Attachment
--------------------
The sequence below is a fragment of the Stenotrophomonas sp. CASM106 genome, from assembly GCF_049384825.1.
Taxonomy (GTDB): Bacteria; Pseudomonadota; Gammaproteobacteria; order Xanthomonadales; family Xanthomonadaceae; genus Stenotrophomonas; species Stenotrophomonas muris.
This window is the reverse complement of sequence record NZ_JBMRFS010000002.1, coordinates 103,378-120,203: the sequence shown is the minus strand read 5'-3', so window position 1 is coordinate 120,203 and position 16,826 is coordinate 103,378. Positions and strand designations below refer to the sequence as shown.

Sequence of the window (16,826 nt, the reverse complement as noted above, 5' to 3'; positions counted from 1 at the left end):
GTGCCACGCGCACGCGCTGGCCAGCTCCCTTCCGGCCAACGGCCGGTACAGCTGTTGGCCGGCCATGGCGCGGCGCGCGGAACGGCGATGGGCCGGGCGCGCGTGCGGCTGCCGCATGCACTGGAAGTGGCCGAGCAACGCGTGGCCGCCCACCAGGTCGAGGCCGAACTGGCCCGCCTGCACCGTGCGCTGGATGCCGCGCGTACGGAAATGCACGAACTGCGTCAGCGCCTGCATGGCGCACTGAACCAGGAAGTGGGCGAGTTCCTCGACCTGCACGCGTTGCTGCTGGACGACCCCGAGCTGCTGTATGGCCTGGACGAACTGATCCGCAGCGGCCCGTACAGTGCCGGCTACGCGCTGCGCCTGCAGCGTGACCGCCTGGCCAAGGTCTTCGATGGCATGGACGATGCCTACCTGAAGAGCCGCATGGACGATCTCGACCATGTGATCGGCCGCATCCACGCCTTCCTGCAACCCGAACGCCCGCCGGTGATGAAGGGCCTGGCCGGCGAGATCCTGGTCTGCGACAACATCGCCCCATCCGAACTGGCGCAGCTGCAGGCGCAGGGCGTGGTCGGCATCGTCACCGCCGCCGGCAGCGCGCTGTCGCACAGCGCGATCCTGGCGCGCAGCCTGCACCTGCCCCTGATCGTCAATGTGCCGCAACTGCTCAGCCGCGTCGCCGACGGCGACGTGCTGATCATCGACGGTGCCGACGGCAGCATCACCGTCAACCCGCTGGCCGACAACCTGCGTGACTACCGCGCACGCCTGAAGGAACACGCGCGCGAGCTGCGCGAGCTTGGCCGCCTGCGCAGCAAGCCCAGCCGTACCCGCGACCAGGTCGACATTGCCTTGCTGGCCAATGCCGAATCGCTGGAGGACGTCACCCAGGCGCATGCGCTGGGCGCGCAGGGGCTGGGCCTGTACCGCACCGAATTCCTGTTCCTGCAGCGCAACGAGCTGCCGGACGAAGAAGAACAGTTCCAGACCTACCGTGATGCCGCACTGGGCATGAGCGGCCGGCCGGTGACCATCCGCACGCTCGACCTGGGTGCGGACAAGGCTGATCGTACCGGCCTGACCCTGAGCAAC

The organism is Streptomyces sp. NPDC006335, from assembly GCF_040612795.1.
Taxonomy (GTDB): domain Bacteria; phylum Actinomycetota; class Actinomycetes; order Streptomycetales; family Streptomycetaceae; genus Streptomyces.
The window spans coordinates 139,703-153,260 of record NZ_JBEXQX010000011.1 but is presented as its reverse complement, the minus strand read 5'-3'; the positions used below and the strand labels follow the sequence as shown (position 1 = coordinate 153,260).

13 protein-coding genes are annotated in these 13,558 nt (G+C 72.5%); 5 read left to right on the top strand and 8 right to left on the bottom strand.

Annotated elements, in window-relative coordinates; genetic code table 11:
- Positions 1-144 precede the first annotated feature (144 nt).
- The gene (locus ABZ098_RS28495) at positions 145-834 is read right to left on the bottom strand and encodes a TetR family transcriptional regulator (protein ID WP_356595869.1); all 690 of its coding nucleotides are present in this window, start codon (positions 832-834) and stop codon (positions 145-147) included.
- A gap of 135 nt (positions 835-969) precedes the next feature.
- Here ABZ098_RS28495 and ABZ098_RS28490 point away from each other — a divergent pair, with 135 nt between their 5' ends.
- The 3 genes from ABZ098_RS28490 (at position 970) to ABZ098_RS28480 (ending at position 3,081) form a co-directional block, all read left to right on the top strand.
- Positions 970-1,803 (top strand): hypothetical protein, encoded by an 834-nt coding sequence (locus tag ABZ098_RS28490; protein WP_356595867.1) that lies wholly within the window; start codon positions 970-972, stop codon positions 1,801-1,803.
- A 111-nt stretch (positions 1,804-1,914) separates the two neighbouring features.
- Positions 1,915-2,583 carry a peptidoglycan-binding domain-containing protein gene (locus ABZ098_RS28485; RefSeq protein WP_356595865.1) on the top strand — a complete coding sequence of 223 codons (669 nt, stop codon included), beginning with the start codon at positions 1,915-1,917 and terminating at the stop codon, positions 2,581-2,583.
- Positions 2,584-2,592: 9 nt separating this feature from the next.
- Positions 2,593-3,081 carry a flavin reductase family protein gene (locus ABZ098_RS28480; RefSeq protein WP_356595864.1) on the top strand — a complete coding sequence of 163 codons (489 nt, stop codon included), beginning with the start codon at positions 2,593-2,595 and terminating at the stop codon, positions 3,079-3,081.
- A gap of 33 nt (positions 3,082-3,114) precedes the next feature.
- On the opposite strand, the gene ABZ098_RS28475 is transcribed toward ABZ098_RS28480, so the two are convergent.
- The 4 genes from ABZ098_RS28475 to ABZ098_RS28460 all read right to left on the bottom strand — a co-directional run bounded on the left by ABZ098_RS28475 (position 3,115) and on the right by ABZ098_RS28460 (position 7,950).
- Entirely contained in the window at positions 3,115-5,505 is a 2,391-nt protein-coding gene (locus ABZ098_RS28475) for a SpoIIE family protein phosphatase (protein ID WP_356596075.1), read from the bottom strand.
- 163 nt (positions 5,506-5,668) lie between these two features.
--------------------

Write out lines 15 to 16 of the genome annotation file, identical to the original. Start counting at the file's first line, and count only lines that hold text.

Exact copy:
- The 3 genes from ABZ098_RS28490 (at position 970) to ABZ098_RS28480 (ending at position 3,081) form a co-directional block, all read left to right on the top strand.
- Positions 970-1,803 (top strand): hypothetical protein, encoded by an 834-nt coding sequence (locus tag ABZ098_RS28490; protein WP_356595867.1) that lies wholly within the window; start codon positions 970-972, stop codon positions 1,801-1,803.